Several critical points were made by NHS England’s chief executive and medical director to MPs today - including Sir Bruce Keogh distancing himself from the junior doctors contract row.

Sir Bruce put clear blue water between himself and the approach taken by health secretary Jeremy Hunt during the contract row.

  • Sir Bruce indicated he disagreed with the way the government had linked the contract row to improvement of weekend service standards - an agenda he has been pressing for for years. He said: “Things became very complicated when contract negotiations were linked to weekend mortality.” This increased discontent among junior doctors, he said. He also said “both sides” had misused mortality figures.
  • Sir Bruce listed concerns about training and working conditions, which he said affected junior doctor morale and satisfaction. He said: ”Many of the issues raised… are just about decency, and how a decent organisation treats its staff.”

Simon Stevens answered a broad range of questions covering the implications of Brexit, NHS finance, STPs and drugs access.

  • Mr Stevens reiterated his plea for more funding in the shape of a capital infrastructure fund. Mr Stevens said: “My personal point of view is that it will be the ideal moment to consider an upgrade in NHS infrastructure.”
  • NHS England with other national bodies will “informally rank” all sustainability and transformation plans (STPs). Mr Stevens told the committee that October would now mark the deadline for finishing plans, and the beginning of implementation. He said that while some areas have a “well-articulated view of how to implement it and are waiting to fire the starting gun in October” others will “have a further path to tread”. He maintained that “the majority of the country will have well designed plans that we will be able to back come October”.
  • The NHS England chief executive said it was “too early to say” what impact Brexit would have on the NHS, but said “there was no reason” the government should not be able to give reassurance that the NH will be able to retain EU staff. He also said there was a “strong case to continue to be members” of the European Medicines Agency.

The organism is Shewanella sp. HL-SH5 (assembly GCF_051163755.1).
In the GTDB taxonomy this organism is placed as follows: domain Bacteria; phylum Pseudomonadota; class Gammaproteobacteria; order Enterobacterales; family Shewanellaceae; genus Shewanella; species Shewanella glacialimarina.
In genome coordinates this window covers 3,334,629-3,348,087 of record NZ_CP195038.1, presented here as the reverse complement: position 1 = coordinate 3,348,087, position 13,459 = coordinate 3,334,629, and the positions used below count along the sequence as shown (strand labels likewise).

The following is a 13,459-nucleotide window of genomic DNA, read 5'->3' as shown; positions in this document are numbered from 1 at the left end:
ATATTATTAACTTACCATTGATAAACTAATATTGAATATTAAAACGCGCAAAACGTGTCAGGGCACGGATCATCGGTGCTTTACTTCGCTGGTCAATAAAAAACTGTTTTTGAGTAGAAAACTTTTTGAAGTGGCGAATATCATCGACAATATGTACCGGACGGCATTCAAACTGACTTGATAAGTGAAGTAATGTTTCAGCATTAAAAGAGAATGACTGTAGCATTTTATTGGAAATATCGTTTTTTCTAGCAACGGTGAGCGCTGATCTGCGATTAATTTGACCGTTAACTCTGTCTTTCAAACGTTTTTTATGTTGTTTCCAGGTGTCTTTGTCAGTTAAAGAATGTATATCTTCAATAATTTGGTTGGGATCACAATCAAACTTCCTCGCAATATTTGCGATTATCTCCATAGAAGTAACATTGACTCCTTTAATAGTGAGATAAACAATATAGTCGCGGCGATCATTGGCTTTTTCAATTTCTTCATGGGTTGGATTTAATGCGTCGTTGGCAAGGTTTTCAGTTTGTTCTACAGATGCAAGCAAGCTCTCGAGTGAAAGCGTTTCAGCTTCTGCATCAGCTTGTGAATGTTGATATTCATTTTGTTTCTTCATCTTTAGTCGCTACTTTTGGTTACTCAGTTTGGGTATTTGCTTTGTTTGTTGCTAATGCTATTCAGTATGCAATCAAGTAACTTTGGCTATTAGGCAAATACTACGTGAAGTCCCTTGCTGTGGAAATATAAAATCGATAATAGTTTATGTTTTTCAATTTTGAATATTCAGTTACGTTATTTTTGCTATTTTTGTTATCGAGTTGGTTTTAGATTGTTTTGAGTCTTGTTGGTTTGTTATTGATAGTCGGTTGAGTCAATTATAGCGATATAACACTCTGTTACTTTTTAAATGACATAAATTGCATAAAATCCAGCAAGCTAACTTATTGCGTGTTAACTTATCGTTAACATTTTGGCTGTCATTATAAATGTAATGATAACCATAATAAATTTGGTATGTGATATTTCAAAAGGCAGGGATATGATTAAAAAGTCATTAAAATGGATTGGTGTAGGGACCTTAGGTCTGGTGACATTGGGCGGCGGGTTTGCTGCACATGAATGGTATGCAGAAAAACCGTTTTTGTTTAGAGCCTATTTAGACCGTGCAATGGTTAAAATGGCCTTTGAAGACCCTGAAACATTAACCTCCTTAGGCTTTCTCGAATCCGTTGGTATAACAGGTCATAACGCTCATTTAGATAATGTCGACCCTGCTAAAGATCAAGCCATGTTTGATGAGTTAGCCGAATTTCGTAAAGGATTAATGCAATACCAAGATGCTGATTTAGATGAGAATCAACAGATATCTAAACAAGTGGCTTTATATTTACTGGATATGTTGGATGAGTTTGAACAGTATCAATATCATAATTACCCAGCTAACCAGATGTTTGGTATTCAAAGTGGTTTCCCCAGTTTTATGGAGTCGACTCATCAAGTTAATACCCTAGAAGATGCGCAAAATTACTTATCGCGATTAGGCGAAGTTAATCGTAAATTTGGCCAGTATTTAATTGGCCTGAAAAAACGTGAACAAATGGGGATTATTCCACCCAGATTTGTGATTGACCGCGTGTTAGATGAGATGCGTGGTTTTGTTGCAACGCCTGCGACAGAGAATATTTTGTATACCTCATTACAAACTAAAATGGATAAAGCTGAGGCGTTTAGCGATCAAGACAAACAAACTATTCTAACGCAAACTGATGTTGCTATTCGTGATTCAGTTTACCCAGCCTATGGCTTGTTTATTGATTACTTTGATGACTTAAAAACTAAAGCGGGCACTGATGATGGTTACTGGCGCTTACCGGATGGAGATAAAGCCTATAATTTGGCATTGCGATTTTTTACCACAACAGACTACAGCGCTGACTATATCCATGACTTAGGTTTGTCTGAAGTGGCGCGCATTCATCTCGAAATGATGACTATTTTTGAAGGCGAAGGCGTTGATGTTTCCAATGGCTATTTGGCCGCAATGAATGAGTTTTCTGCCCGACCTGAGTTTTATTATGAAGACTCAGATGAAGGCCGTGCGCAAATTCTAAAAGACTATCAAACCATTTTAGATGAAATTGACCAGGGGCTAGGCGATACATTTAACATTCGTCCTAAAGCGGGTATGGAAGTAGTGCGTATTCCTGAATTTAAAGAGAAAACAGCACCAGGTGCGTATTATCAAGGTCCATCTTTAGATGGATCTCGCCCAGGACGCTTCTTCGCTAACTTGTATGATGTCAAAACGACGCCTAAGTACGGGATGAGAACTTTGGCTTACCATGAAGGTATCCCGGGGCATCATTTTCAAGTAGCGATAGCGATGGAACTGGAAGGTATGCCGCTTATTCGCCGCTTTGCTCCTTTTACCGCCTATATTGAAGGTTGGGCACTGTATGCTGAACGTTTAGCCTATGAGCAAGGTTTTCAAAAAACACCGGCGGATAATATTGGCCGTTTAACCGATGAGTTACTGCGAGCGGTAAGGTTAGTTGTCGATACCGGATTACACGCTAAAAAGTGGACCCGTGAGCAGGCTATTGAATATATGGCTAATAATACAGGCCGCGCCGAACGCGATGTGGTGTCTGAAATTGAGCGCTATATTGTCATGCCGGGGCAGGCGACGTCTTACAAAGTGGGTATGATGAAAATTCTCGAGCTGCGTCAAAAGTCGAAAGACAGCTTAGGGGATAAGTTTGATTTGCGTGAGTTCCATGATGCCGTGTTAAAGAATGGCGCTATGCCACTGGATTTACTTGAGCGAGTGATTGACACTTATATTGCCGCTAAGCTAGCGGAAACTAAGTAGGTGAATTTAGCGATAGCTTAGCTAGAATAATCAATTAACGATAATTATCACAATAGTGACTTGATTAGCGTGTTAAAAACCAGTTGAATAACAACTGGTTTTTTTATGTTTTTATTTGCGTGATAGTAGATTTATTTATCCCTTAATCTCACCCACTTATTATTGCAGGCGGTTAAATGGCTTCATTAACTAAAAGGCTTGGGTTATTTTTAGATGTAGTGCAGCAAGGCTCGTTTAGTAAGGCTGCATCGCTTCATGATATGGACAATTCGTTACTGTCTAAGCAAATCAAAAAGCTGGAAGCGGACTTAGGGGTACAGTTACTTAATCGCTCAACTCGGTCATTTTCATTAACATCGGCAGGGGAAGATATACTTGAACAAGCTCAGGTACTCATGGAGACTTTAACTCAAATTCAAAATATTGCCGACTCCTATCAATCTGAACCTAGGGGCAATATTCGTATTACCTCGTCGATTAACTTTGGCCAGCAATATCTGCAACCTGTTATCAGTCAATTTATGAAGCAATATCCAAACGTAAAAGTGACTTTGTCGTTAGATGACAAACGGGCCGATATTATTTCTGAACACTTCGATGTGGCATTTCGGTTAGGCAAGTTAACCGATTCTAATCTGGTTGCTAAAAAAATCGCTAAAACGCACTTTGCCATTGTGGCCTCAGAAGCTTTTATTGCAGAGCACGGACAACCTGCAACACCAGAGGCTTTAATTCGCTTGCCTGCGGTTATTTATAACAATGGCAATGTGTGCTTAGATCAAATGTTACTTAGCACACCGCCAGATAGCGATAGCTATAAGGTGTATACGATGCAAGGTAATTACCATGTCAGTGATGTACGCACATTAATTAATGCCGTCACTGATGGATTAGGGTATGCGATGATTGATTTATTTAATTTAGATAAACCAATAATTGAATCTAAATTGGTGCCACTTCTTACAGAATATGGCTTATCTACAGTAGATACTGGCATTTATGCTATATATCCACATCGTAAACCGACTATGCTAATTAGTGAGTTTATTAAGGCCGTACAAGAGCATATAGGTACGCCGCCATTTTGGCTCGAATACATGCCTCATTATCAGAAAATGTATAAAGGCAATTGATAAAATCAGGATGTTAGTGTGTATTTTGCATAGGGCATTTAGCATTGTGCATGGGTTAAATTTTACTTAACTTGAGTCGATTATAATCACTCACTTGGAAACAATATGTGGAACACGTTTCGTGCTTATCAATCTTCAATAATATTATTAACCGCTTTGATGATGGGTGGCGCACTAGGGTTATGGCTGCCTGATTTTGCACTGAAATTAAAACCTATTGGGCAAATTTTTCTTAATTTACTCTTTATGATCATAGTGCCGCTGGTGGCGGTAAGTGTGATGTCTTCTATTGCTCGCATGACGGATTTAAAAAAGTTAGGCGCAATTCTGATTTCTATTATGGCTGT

• On mental health, Mr Stevens said it would “not be mission accomplished by 2020” and that while the national implementation plan released today would see concrete improvements in the care provided, there will still be two children out of every three not receiving timely treatment.
  • Mr Stevens thinks affordability should be considered in deciding whether “budget-busting” drugs are approved for use on the NHS – but doesn’t think this responsibility has to necessarily lie with National Institute for Health and Care Excellence. As the budget holder he would like to see NHS England play a bigger role in working with pharmaceutical companies.
  • He recognises there are varying views on the impact of cutting bursaries for nurses and allied health professionals. Stevens said: “I think we will get a clearer picture in the next 12 months.” He continued: “It could be a positive development but will have to be tracked very carefully.” And Mr Stevens accepted there was “legitimate concern” that bursary removal could deter mature students.

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